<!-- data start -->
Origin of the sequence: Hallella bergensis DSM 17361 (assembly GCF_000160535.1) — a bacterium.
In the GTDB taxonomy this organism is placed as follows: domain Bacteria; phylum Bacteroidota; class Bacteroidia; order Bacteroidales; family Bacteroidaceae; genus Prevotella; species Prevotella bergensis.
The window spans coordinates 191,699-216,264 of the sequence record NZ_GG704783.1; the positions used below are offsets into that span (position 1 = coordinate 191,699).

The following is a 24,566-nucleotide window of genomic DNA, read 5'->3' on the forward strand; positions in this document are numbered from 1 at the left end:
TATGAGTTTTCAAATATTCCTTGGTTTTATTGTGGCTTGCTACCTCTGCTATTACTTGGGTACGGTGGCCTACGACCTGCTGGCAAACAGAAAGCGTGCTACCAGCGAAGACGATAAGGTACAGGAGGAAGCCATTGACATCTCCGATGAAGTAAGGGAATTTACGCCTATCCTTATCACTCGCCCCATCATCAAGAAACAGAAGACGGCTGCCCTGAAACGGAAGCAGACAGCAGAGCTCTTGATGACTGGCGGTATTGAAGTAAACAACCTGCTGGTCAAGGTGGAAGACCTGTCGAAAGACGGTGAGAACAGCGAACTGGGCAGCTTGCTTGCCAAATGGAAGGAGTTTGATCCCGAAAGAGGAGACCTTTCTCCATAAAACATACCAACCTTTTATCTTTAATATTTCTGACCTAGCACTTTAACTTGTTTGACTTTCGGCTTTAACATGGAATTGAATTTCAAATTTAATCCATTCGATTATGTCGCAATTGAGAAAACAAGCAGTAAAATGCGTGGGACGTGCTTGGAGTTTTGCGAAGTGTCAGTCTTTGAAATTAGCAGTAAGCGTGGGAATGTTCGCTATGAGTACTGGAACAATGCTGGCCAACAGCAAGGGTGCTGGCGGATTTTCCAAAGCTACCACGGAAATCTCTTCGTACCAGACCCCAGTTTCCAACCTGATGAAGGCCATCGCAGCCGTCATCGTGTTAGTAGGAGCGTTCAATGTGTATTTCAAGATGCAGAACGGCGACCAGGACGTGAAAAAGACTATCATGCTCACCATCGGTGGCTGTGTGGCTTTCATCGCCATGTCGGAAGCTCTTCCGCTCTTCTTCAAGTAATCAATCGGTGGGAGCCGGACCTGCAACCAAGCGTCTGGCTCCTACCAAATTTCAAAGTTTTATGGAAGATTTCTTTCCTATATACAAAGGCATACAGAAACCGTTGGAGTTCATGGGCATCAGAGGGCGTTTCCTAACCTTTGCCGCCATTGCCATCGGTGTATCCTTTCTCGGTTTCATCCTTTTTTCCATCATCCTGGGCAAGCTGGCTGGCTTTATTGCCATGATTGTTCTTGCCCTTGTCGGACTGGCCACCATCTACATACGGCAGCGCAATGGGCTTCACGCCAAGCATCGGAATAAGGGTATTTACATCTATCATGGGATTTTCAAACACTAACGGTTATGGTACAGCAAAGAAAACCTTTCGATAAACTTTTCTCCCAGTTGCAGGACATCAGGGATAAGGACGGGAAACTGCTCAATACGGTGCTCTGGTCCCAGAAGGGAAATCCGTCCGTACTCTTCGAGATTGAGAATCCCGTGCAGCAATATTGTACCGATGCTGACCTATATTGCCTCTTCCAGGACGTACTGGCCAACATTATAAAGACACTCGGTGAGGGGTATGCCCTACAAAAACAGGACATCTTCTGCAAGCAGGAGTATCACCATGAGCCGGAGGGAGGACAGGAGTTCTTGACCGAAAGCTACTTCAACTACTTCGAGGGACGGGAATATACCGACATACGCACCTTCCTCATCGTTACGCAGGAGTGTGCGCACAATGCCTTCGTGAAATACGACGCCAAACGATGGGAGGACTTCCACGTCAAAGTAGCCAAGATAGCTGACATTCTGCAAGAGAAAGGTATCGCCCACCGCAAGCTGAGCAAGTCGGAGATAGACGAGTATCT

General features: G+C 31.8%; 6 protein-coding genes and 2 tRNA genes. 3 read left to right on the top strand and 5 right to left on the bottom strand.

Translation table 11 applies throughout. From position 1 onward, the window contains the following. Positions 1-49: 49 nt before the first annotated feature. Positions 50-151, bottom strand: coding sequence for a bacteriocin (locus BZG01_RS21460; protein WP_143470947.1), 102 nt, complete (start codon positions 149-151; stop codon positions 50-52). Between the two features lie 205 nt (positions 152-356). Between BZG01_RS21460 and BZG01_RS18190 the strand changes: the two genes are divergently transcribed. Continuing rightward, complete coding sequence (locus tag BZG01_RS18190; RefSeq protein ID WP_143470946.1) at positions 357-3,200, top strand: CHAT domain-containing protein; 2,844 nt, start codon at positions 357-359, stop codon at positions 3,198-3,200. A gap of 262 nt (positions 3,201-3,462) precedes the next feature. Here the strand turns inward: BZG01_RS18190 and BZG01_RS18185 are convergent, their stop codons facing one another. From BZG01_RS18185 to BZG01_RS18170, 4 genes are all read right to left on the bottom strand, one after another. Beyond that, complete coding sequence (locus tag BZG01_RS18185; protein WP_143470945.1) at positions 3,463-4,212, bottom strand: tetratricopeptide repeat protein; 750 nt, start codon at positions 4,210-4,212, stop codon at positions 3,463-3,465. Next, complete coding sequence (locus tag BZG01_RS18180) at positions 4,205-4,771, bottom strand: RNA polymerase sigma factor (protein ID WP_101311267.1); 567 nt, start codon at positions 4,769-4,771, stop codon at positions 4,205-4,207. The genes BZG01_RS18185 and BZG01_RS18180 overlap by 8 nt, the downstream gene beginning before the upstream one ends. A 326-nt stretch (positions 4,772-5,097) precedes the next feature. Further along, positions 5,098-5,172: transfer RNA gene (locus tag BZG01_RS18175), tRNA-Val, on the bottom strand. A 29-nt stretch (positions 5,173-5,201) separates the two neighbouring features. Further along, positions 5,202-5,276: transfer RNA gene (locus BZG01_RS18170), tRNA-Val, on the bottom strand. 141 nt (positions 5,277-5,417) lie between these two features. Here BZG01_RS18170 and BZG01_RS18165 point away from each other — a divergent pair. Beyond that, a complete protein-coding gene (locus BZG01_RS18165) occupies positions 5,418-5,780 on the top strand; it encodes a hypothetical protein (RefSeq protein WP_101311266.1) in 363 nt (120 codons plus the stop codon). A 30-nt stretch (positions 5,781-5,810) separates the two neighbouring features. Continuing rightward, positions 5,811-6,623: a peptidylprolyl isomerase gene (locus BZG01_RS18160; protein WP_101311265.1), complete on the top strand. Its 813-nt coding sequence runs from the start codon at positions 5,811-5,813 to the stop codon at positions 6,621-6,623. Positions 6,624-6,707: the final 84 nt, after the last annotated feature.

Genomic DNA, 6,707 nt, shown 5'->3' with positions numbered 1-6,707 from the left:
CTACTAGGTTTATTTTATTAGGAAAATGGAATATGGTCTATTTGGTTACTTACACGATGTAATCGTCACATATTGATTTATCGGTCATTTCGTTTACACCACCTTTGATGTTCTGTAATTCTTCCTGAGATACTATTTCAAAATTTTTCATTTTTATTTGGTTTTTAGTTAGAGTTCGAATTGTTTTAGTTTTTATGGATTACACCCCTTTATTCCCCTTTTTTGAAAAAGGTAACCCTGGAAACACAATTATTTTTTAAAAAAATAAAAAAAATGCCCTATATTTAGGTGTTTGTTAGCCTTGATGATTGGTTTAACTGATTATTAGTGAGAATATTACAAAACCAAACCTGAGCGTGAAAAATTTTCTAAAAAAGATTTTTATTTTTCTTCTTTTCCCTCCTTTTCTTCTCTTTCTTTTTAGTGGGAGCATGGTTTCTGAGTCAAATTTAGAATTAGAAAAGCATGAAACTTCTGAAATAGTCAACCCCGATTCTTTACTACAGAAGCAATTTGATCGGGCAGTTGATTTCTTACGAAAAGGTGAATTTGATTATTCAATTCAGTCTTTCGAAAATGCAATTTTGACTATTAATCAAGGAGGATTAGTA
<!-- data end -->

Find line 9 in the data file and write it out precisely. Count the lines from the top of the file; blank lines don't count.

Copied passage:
CTACTAGGTTTATTTTATTAGGAAAATGGAATATGGTCTATTTGGTTACTTACACGATGTAATCGTCACATATTGATTTATCGGTCATTTCGTTTACACCACCTTTGATGTTCTGTAATTCTTCCTGAGATACTATTTCAAAATTTTTCATTTTTATTTGGTTTTTAGTTAGAGTTCGAATTGTTTTAGTTTTTATGGATTACACCCCTTTATTCCCCTTTTTTGAAAAAGGTAACCCTGGAAACACAATTATTTTTTAAAAAAATAAAAAAAATGCCCTATATTTAGGTGTTTGTTAGCCTTGATGATTGGTTTAACTGATTATTAGTGAGAATATTACAAAACCAAACCTGAGCGTGAAAAATTTTCTAAAAAAGATTTTTATTTTTCTTCTTTTCCCTCCTTTTCTTCTCTTTCTTTTTAGTGGGAGCATGGTTTCTGAGTCAAATTTAGAATTAGAAAAGCATGAAACTTCTGAAATAGTCAACCCCGATTCTTTACTACAGAAGCAATTTGATCGGGCAGTTGATTTCTTACGAAAAGGTGAATTTGATTATTCAATTCAGTCTTTCGAAAATGCAATTTTGACTATTAATCAAGGAGGATTAGTA